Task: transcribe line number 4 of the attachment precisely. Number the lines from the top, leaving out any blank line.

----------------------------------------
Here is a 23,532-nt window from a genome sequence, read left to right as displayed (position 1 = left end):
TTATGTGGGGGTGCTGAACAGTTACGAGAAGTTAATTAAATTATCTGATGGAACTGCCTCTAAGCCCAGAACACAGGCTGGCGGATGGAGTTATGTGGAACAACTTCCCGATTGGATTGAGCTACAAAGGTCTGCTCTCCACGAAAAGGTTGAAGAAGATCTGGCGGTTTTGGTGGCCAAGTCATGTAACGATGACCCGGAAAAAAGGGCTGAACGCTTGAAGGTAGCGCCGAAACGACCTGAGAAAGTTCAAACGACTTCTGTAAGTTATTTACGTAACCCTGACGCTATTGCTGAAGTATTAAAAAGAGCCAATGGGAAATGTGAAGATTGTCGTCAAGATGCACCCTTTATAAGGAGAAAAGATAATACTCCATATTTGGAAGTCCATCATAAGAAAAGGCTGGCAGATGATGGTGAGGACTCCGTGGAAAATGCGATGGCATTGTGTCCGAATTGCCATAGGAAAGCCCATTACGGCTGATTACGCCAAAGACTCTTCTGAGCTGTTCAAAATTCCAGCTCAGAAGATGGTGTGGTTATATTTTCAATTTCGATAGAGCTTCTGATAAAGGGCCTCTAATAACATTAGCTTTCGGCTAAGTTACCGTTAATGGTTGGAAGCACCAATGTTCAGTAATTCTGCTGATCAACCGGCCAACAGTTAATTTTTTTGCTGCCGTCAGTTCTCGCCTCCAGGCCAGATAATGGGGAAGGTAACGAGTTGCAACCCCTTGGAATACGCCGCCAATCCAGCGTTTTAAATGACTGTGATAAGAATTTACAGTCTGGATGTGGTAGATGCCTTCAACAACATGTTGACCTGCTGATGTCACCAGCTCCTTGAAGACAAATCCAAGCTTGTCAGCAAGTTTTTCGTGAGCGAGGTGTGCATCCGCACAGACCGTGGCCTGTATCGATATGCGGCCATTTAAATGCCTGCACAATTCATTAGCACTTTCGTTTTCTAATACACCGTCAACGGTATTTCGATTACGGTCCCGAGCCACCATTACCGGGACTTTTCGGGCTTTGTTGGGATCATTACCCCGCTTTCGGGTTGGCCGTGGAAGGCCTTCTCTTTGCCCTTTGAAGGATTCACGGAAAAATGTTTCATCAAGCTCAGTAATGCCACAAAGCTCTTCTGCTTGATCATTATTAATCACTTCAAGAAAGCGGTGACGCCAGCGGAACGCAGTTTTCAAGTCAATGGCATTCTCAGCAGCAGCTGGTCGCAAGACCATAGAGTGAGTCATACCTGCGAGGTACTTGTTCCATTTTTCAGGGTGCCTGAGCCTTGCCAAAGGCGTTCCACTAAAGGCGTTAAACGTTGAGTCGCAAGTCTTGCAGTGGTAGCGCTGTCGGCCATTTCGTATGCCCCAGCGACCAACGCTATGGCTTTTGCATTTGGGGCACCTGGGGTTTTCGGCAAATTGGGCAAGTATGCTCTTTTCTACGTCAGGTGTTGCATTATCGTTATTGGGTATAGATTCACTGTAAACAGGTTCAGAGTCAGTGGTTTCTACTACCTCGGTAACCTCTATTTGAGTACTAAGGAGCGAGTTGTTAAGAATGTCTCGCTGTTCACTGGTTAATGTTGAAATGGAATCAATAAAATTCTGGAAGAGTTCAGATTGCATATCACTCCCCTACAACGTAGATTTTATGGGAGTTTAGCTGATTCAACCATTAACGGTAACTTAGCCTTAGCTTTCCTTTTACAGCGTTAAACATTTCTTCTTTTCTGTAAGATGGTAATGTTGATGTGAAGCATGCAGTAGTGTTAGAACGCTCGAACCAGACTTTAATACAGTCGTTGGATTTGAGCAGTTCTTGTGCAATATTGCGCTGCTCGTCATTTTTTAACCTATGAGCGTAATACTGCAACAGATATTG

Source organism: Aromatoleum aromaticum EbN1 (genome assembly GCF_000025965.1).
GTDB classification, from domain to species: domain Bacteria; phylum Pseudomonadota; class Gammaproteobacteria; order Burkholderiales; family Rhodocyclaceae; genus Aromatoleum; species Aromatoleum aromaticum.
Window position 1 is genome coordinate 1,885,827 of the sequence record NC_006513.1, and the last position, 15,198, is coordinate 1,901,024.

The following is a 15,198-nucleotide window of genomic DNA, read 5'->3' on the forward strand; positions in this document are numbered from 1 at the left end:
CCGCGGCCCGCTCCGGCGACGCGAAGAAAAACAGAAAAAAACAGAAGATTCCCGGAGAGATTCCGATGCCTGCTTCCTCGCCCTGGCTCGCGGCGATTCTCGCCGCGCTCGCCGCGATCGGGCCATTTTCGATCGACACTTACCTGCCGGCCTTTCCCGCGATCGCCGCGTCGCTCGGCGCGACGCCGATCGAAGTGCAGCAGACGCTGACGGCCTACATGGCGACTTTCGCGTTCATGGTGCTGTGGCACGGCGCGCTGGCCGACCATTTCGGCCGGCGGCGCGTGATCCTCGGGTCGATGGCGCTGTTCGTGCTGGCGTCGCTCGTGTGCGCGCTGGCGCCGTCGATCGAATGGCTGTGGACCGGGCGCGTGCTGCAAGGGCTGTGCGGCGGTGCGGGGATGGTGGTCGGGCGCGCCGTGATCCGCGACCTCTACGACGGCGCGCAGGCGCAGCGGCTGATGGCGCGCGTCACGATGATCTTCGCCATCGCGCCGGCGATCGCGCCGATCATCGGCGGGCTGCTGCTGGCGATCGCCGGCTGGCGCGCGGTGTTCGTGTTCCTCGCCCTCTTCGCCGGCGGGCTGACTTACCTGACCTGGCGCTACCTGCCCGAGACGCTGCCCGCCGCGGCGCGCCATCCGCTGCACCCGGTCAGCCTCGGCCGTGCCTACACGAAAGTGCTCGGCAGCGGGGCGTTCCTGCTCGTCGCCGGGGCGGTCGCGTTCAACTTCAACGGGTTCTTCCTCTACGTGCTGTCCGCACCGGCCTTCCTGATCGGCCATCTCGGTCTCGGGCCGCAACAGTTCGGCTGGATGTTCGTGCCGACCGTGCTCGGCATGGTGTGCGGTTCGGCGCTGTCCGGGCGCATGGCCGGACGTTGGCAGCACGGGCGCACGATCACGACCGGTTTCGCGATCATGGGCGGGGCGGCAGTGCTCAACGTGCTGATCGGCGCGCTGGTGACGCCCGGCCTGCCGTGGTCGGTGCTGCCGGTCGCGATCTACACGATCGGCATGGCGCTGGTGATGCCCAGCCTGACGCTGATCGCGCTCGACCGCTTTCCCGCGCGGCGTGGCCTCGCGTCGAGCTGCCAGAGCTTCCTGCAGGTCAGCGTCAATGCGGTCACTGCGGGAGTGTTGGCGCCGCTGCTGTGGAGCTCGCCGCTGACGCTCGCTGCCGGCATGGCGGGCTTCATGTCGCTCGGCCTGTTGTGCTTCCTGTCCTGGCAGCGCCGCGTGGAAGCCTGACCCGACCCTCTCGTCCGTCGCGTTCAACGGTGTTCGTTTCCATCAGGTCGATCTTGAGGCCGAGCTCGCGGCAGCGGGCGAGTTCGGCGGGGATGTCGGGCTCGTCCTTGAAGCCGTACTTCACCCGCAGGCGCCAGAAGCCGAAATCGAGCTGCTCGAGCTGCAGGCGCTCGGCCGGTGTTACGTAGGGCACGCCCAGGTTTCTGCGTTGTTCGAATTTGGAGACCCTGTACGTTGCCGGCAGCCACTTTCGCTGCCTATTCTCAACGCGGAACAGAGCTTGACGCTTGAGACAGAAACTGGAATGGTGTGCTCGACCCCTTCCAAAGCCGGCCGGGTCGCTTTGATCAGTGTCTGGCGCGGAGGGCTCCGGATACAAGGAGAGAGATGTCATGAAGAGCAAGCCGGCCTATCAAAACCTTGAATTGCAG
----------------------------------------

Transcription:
GTDB classification, from domain to species: domain Bacteria; phylum Pseudomonadota; class Gammaproteobacteria; order Burkholderiales; family Rhodocyclaceae; genus Aromatoleum; species Aromatoleum aromaticum.